First Raised Bike Lane In Wisconsin

The City of Milwaukee has constructed the nation’s first raised bike lane east of Eugene, Oregon. As part of what was the Wisconsin DOT’s Bay View to Downtown Bike Route, the City of Milwaukee designed a project to add bike lanes and to resurface Bay Street from Russell to Kinnickinnic and construct a raised bike lane from Potter to Lenox. This pilot project is the first raised bike lane in the Midwest and one of only a very few in the country.  The only other raised bike lanes in North America that I am aware of are in Vancouver, British ColumbiaEugene and Bend, Oregon.

While the contractors (working out of the truck in the background) are still buttoning up a few punch list items on the project, Bay Street is open to motorized and non-motorized traffic. I caught this commuter heading to work on the new raised section between Potter and Lincoln yesterday morning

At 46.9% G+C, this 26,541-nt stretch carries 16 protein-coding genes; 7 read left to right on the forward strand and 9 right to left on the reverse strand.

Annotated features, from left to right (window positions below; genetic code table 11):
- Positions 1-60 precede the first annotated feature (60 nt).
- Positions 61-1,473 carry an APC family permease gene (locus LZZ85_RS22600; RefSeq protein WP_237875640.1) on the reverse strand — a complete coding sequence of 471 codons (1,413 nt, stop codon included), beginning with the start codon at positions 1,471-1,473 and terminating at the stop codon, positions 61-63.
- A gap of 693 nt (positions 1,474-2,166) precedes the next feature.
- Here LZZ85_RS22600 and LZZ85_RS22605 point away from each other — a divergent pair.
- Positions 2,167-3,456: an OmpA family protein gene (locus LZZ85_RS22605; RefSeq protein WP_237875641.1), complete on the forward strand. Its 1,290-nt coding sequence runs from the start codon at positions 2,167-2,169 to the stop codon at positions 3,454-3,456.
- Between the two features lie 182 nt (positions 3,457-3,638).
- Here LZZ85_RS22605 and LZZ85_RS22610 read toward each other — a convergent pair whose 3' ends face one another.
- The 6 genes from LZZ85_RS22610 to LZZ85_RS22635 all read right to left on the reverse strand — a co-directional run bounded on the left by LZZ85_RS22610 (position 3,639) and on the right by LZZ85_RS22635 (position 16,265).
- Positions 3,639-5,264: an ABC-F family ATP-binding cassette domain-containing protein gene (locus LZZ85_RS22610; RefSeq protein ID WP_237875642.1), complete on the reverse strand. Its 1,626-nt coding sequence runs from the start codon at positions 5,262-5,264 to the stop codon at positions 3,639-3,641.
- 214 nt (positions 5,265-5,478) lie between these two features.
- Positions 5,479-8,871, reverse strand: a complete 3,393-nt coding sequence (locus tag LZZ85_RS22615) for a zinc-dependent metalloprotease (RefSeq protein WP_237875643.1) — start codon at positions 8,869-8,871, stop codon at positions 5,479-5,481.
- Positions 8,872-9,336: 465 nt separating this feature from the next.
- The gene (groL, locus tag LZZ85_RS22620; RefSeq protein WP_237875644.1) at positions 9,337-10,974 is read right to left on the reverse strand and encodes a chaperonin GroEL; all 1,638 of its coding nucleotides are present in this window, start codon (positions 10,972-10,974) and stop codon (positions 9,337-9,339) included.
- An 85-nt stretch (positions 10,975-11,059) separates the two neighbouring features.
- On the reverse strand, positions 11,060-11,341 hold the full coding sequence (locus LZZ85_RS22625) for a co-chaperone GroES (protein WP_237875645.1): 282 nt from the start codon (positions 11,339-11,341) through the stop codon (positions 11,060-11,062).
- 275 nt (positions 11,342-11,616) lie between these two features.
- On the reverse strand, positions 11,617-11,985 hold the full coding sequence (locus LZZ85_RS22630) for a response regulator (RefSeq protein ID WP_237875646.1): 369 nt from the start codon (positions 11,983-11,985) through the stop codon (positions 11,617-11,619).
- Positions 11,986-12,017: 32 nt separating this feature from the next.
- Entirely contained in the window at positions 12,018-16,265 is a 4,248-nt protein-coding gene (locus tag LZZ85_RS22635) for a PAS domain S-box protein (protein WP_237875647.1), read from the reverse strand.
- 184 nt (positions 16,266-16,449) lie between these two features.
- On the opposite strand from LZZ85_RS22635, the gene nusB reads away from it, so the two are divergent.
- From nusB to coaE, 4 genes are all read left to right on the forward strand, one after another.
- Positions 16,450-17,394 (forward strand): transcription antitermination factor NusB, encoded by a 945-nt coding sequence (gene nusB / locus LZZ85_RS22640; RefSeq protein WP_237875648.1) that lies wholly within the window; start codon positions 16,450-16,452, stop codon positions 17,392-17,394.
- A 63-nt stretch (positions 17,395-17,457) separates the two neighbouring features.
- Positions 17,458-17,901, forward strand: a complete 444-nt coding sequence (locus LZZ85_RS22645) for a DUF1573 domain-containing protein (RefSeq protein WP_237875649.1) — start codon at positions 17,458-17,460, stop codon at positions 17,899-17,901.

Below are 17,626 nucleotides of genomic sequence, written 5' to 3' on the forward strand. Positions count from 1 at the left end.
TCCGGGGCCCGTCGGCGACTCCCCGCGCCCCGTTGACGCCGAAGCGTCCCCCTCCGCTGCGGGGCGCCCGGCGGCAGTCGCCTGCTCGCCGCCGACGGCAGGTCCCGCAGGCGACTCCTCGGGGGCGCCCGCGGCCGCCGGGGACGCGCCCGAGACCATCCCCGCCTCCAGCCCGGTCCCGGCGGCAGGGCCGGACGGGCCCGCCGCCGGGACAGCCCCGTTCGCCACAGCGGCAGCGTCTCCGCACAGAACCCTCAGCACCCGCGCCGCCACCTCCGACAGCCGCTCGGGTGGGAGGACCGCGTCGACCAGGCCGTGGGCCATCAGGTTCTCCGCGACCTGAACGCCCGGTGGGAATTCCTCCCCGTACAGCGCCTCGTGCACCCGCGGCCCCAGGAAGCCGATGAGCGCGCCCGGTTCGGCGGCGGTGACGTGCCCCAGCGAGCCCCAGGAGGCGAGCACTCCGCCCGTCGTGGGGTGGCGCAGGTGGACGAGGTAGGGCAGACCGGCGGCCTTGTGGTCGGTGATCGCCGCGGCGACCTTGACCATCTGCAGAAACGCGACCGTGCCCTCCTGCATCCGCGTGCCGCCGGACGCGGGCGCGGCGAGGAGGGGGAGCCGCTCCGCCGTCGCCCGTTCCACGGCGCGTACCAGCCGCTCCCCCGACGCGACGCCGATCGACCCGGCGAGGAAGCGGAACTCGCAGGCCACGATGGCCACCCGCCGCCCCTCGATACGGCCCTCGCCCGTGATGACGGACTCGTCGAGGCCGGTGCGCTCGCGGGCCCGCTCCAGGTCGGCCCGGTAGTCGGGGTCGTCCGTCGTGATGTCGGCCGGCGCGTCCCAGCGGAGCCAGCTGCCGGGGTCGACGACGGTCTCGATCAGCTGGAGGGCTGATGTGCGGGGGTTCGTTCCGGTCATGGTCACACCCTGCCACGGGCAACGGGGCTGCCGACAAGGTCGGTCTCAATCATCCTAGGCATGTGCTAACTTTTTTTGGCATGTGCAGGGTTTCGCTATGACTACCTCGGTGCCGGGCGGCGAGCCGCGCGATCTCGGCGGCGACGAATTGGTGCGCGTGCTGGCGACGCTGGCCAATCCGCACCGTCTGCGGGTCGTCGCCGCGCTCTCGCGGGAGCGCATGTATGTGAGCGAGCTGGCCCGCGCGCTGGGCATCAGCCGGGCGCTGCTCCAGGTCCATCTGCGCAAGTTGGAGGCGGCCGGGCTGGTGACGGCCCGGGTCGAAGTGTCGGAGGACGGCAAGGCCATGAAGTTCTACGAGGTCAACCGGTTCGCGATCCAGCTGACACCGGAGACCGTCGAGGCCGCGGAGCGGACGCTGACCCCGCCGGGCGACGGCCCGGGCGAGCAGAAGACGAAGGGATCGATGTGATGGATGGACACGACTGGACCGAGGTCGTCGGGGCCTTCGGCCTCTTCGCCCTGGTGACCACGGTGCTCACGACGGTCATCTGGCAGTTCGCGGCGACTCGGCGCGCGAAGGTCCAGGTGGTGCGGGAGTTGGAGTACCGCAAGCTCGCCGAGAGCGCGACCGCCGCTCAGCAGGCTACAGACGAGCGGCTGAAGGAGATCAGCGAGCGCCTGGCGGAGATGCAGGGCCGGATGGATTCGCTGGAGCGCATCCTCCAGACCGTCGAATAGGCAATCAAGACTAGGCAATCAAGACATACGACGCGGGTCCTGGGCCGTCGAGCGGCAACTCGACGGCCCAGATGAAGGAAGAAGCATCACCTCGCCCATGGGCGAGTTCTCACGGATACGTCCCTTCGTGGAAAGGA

While the contractors are still buttoning up a few punch list items on the project, Bay Street is open to motorized and non-motorized traffic, so you can pedal through and give the raised lane a try.

As mentioned above, the raised bike lane is a pilot project and, as such, only runs from Potter to Lincoln, while standard bike lanes were installed on the rest of Bay Street out to Kinnickinnic Ave.  Bay Street had very low traffic volumes south of the Lincoln Street Viaduct, which allowed the City to put it on a road diet, and install the raised lanes.

You can see the “before” and “after” plans (click images for enlarged views) of the raised bike lane in the photo to the left and in the cross section of the project plans below. The bike lane is raised about 3.5 inches and separated from the motor vehicle travel lane with a 31 inch wide rolled or “mountable” curb.  This will serve to keep cars from driving in the bike lane, but still allow them to get into the curbside parking lane.